Read more and find out why here.

 

Few companies embody the sheer size and ambition of the Chinese state-owned enterprise like Sinopec, China’s biggest oil and gas refiner. Not only is Sinopec one of the world’s biggest oil companies by asset size, it is also the single most acquisitive Chinese state-owned company, having invested more than $35bn in overseas deals since 2009.

But for Sinopec Group’s Hong Kong-listed subsidiary, which is majority-owned by Sinopec Group, the past year has not been smooth sailing. 

Vietinbank, one of Vietnam’s biggest state-owned banks, will next week embark on a global roadshow to promote a dollar bond issue – a test of international investor appetite at a time of ongoing economic turbulence.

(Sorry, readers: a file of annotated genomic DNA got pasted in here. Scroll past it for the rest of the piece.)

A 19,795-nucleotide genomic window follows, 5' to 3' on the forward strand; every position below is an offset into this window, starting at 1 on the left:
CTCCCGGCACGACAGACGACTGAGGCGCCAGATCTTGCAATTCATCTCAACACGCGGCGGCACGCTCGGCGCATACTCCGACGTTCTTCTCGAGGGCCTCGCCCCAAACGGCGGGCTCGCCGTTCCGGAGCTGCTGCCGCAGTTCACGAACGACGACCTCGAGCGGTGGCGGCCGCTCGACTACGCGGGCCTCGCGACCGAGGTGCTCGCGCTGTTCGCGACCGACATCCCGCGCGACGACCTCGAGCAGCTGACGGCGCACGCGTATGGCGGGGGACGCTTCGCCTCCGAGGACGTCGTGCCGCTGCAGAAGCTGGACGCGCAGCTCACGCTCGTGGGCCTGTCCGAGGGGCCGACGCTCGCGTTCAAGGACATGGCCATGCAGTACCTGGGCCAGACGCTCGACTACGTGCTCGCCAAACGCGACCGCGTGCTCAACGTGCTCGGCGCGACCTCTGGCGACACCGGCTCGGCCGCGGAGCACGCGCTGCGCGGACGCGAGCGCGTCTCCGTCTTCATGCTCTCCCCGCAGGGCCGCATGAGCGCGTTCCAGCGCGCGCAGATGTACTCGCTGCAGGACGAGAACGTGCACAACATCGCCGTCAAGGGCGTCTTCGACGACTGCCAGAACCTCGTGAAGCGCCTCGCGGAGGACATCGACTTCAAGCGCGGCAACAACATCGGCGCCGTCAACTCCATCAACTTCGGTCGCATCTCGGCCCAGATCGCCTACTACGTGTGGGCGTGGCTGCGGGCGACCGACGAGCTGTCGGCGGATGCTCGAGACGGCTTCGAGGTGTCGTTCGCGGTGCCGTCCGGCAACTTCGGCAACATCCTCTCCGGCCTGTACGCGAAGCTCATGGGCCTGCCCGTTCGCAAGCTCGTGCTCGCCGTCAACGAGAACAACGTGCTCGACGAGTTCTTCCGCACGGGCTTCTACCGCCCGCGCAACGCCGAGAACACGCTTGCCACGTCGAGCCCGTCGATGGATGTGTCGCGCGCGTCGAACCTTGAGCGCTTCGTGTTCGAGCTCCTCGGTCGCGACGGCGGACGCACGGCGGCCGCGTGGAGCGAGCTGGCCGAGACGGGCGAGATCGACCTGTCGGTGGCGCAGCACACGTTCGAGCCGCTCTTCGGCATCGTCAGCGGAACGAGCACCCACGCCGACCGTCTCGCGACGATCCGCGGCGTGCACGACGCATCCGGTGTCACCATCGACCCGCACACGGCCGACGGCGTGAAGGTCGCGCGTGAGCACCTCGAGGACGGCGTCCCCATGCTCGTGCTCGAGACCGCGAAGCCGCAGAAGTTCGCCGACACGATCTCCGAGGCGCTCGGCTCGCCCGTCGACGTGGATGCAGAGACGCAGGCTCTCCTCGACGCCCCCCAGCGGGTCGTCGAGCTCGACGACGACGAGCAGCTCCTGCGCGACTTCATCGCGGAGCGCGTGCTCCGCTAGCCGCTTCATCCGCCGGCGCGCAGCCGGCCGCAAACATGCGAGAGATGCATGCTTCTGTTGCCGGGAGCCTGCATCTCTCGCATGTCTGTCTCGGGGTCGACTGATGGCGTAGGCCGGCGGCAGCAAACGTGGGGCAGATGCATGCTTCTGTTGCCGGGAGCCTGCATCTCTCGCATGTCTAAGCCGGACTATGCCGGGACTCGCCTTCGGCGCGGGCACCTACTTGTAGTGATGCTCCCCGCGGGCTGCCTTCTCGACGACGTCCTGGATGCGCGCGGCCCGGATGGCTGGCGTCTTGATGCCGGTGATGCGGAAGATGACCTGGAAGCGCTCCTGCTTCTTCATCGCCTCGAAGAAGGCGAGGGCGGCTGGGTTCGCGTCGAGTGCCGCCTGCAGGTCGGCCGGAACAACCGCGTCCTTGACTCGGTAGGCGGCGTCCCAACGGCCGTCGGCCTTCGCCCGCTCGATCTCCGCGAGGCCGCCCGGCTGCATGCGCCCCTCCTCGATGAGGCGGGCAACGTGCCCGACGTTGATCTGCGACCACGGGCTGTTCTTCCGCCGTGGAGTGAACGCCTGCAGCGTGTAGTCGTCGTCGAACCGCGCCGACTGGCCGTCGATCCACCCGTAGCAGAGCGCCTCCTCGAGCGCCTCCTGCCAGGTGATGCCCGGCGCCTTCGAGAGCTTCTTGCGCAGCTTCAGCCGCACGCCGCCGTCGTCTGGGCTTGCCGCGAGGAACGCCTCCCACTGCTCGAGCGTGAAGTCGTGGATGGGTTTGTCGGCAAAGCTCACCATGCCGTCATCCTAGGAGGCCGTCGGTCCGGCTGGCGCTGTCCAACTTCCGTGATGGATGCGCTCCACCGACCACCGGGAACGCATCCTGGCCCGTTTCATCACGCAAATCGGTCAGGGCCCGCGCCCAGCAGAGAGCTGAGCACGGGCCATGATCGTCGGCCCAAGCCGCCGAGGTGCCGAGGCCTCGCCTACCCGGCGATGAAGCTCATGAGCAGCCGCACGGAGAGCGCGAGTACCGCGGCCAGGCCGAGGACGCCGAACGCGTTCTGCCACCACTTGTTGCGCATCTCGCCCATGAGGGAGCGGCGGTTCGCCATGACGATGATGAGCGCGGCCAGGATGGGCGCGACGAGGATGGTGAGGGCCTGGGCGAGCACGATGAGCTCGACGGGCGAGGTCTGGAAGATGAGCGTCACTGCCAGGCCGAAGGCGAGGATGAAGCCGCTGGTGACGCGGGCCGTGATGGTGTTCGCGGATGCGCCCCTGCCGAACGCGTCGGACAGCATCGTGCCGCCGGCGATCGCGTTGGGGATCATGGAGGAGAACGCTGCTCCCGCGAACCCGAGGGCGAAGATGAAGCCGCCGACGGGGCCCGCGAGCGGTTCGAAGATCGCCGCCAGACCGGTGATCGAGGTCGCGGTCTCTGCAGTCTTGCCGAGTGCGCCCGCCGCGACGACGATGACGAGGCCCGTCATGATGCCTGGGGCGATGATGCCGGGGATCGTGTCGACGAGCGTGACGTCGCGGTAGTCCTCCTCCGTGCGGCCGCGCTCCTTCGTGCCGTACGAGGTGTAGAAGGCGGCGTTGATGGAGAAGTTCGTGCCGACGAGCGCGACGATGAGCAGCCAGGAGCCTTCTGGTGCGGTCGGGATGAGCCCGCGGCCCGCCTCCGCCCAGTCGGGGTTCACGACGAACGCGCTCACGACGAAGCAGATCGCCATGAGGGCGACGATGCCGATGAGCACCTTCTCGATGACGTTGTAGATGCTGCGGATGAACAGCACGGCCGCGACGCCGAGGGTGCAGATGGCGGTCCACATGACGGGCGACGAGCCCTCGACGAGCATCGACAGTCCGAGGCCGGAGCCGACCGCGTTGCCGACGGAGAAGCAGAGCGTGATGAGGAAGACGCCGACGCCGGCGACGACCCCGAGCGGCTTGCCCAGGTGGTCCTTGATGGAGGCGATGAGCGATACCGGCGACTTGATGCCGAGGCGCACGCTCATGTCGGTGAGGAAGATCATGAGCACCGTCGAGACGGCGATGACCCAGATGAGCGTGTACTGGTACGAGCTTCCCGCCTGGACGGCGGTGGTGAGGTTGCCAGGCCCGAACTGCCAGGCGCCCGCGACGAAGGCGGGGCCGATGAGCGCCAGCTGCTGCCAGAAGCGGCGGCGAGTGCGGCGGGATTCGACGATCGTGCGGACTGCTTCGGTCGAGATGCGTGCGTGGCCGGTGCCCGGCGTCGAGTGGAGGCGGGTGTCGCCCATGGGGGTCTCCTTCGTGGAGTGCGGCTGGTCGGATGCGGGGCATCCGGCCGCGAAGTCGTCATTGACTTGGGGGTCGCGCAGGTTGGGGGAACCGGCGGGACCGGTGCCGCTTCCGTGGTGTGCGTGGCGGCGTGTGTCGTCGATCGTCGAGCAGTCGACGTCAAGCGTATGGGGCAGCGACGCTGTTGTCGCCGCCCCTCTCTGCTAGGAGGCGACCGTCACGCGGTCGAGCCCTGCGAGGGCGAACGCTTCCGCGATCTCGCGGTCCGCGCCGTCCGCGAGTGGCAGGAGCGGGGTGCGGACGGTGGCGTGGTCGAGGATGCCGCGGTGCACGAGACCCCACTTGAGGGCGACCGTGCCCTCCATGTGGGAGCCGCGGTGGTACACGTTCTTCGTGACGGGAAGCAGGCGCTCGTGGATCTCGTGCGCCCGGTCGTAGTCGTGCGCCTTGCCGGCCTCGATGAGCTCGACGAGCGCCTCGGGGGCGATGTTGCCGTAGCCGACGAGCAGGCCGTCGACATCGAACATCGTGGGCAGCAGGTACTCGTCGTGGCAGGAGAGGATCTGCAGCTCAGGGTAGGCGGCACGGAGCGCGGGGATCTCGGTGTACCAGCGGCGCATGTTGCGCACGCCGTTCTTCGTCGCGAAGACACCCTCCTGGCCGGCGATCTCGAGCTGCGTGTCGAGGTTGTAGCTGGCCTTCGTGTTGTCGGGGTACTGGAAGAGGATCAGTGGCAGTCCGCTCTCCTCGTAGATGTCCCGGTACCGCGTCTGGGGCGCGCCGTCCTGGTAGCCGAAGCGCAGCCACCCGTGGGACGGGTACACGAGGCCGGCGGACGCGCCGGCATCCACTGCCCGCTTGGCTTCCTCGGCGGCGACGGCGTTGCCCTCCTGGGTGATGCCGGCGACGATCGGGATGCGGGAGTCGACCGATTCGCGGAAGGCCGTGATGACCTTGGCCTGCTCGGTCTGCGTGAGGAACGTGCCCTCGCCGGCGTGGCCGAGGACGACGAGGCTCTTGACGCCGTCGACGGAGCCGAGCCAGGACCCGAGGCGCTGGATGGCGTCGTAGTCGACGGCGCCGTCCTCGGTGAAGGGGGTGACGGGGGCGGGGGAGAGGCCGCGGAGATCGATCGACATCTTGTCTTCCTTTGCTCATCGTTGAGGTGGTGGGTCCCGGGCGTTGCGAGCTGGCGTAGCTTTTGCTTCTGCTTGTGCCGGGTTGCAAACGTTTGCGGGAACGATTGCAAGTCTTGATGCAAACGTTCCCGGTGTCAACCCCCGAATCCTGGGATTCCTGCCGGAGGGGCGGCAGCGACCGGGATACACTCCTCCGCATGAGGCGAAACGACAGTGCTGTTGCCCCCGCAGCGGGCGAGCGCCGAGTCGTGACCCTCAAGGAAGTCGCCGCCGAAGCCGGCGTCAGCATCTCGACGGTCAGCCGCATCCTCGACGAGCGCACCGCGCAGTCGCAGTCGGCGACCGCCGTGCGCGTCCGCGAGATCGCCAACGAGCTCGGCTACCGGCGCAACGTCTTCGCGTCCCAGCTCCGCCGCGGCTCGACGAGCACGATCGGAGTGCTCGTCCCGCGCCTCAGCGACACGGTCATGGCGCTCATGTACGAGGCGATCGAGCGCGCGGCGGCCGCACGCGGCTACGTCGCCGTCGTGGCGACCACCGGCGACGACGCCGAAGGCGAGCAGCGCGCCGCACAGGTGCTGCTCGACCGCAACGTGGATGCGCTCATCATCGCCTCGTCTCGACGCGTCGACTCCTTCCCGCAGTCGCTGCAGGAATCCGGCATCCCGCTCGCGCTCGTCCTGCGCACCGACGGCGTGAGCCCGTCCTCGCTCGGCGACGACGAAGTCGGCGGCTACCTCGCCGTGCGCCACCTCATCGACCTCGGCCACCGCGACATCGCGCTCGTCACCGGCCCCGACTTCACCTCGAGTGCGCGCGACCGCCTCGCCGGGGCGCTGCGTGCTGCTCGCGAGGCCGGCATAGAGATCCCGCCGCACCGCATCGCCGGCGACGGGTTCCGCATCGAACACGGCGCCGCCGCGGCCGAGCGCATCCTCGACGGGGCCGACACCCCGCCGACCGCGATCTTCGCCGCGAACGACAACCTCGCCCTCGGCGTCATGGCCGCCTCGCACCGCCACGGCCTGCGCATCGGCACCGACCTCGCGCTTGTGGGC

Can Vietinbank succeed where other state-owned companies have failed in trying to issue international bonds? 

Vietnam’s Communist rulers have finally accepted, at least rhetorically, the need to restructure the large, inefficient state-owned enterprises (SOEs) that many economists believe are largely to blame for recent economic turbulence.

Now there are tentative signs that the government may be starting to walk the talk, trying to ensure that SOEs stop wasteful spending on karaoke bars, taxi companies and grandiose building projects. 

Manmohan Singh, India’s prime minister, has lit a proverbial fire under the country’s big state-owned companies. He has ordered a $35bn wave of public sector investment – that he will personally oversee – to reverse a decline in the fast-growing economy’s growth rate.

But his top bureaucrats can do much more to get better value out of a state sector that represents a considerable chunk of the Bombay Stock Exchange’s market capitalisation.